J.3.2
15:00
Authors : Maytal Caspary Toroker
Affiliations : Department of Materials Science and Engineering, Technion - Israel Institute of Technology

Resume : Photoelectrochemical cells containing iron(III) oxide (Fe2O3) have attracted extensive investigations due to their ability to convert solar energy into chemical energy by water splitting. Recently, fabrication of nanoscaled Fe2O3 has been adopted for photoelectrochemical cells to increase solar energy absorption and reduce slow diffusion length of charge carriers. To understand how nanoscaled confinement influences catalytic efficiency, we performed density functional theory + U calculations of water oxidation on a thin slab of Fe2O3(0001). We considered possible hydrogen vacancies that may appear at high pH and voltage and find that promoting hydrogen vacancy formation improves catalytic efficiency. We conclude that nano-Fe2O3 should be grown on a substrate with a similar lattice constant to reduce strain and improve catalytic efficiency. References: 1. J. Phys. Chem. C, 121(11), 6120 (2017). 2. Advanced Materials, 1706577 (2018). 3. Phys. Chem. Chem. Phys. 19, 17278 (2017).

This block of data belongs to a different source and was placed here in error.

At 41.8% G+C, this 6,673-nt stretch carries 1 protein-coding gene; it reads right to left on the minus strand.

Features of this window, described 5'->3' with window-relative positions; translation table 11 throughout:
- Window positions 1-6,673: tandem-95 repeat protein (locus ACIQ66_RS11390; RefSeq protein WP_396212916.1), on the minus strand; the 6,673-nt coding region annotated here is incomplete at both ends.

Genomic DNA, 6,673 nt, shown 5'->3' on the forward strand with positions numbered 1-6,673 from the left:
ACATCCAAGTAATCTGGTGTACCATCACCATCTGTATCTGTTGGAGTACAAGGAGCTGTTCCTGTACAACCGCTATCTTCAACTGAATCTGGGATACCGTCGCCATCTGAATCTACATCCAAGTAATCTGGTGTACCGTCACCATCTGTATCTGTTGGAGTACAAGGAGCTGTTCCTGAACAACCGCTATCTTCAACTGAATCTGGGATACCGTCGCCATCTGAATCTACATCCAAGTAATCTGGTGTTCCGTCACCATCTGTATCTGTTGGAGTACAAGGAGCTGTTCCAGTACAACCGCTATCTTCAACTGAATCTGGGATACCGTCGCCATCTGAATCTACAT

J.3.4
15:15 Coffee break    
 
Session 4 : -
15:45
Authors : Adriana Pecoraro (1), Ana B. Muñoz-Garcia (2), Eduardo Schiavo (1), Felice Gesuele (2), Pasqualino Maddalena (2), Michele Pavone(1)
Affiliations : (1) Università degli Studi di Napoli Federico II, Dipartimento di Scienze Chimiche, via Cintia 26, 80126, Napoli, Italia (2) Università degli Studi di Napoli Federico II, Dipartimento di Fisica “E. Pancini”, via Cintia 26, 80126, Napoli, Italia